Free Your Mind with Progressive Muscle Relaxation

Free Your Mind with Progressive Muscle Relaxation

There are many ways to relax when you are anxious and stressed. Some techniques may help you, and some may not, but the worst thing you can do is NOT try. Progressive muscle relaxation requires regular practice and it’s best to begin before anxiety takes control. You know if your day is leaning toward an anxiety attack, so start as soon as possible.

What is Progressive Muscle Relaxation?

Progressive muscle relaxation (PMR) is a method for relieving some anxiety and the resulting muscle tension. It is a practice utilizing focused muscle tension and relaxation. It can increase your body awareness and help you hone in on areas of pain or tension throughout the day. If you become familiar with how a relaxed body feels, then you will be able to jump on the symptoms of a wound up one before they become severe.


Why did I start using PMR?

For me and most other people, when I am anxious, the muscles from shoulders up get very tense. Including my jaw muscles. I can always tell when I’ve been having an anxious week because when I wake, my teeth hurt from clenching my jaws so tight.

I think I developed this habit from my father. When he is angry he clenches his teeth and jaws and I can see the muscles jumping. That was the look I was afraid of as a child. It meant I did something wrong and I was about to be in trouble.

In retrospect, I realize I had a few signs of clenching my jaws including:

  1. Craze lines in my teeth- these are harmless cracks in your teeth.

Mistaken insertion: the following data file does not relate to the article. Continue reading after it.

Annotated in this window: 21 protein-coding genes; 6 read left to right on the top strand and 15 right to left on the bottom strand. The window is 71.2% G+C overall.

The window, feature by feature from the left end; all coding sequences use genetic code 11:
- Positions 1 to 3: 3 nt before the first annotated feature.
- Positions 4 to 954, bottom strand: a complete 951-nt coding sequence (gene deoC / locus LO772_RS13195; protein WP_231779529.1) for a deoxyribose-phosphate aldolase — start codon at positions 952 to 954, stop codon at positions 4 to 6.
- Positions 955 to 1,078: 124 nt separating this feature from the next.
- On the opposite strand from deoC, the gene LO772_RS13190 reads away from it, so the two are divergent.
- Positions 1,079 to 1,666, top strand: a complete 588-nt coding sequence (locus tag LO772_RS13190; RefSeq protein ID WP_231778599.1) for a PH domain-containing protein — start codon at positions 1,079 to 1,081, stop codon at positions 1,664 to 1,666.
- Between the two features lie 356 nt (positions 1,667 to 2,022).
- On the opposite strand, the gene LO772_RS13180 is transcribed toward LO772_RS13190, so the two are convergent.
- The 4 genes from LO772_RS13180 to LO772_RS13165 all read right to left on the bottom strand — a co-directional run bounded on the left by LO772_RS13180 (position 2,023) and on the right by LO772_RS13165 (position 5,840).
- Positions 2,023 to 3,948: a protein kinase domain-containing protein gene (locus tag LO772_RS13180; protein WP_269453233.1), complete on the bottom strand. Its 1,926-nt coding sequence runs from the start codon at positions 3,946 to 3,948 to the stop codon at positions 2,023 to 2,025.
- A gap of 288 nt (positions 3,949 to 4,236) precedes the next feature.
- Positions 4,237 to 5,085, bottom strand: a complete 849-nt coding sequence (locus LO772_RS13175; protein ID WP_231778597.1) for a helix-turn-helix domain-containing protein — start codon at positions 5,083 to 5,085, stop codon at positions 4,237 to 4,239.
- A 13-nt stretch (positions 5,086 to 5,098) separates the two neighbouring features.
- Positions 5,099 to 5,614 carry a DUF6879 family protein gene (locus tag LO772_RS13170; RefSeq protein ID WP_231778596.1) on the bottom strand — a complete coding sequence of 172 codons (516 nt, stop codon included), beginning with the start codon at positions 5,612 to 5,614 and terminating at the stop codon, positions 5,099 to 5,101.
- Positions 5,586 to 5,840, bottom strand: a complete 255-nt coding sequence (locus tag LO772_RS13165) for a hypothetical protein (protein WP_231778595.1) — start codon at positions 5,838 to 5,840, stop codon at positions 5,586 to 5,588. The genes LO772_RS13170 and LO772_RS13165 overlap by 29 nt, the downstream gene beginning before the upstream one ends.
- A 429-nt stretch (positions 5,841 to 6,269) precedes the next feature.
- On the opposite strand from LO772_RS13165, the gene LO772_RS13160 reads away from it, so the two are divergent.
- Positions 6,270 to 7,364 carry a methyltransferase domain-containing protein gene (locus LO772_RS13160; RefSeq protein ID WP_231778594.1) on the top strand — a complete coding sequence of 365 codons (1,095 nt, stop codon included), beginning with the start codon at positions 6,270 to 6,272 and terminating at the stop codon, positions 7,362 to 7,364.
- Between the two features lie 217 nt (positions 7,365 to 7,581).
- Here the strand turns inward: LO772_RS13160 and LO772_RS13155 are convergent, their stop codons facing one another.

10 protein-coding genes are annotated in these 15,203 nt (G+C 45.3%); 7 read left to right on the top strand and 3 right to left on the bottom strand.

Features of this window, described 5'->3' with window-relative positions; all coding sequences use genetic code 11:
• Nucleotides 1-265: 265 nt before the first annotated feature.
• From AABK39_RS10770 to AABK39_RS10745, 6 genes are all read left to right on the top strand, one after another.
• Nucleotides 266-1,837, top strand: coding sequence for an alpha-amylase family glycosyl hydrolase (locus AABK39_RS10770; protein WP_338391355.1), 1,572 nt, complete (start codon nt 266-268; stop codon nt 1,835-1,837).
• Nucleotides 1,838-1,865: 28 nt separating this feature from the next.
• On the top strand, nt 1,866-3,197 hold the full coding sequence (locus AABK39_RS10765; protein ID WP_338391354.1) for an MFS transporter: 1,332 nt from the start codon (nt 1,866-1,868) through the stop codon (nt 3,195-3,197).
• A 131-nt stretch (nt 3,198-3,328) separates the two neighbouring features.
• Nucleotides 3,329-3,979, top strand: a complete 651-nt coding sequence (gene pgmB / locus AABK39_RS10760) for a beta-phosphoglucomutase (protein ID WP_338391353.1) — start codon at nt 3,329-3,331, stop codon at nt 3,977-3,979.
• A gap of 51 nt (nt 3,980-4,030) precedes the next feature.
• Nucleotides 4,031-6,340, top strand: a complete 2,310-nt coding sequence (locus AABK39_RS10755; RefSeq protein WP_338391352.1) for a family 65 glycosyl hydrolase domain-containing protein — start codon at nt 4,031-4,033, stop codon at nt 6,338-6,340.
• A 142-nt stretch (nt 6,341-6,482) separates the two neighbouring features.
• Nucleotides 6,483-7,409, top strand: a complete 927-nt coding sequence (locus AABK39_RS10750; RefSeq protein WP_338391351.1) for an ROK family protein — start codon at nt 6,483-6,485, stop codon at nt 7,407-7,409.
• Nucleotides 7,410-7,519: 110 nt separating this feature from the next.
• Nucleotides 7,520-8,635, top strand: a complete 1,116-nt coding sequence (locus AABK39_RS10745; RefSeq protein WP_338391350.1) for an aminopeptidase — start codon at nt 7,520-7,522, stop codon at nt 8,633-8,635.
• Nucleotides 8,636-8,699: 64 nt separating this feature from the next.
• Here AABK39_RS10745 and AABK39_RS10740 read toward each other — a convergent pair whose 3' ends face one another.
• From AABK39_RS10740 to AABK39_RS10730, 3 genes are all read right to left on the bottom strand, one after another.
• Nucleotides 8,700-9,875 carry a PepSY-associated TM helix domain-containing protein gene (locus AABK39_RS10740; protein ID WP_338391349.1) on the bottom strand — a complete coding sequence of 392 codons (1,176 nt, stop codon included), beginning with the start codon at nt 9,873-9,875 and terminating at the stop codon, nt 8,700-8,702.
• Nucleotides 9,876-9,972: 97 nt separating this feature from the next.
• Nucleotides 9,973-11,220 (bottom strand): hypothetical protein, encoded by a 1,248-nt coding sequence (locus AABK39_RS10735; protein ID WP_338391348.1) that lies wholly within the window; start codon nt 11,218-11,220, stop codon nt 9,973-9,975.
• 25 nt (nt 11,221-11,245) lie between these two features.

2. Sensitive teeth due to grinding at night.
  3. Sore teeth and jaw muscles in the morning.

As I became more aware, I noticed myself doing this throughout the day and sometimes will stick my finger between my teeth to encourage my muscles to CALM DOWN! I’ll stop clenching when it hurts my finger!

My dentist pointed out the wear on my teeth and has urged me to get a mouth guard, which I got on clearance at Publix. It’s one of those self made ones that you microwave (like this), but I look forward to investing in a good quality one.

Who should use PMR?

It’s great for those suffering from anxiety and stress, but there are more people that can benefit from practicing PMR. 


Dementia Patients


And anyone looking to increase their whole body awareness

How Can You Practice Progressive Muscle Relaxation?

When it comes to various treatments for anxiety and stress, I used to wonder, “Will this actually work?” 

Well, what is the risk of trying it and what could the benefits be? Reduced the  anxiety preventing you from completing daily tasks? Stop the overwhelming stress that shuts you down to all enjoyable activities in your life?

Sounds like we have more incentive to try this than not try it. I suggest setting a reminder or alarm on your phone, perhaps around 8 pm after dinner and before bed, or maybe you’re an early riser and want to start your day relaxed or try it on your lunch break. It’s especially good to practice this on your lunch break because work is most likely the cause of some of your anxiety.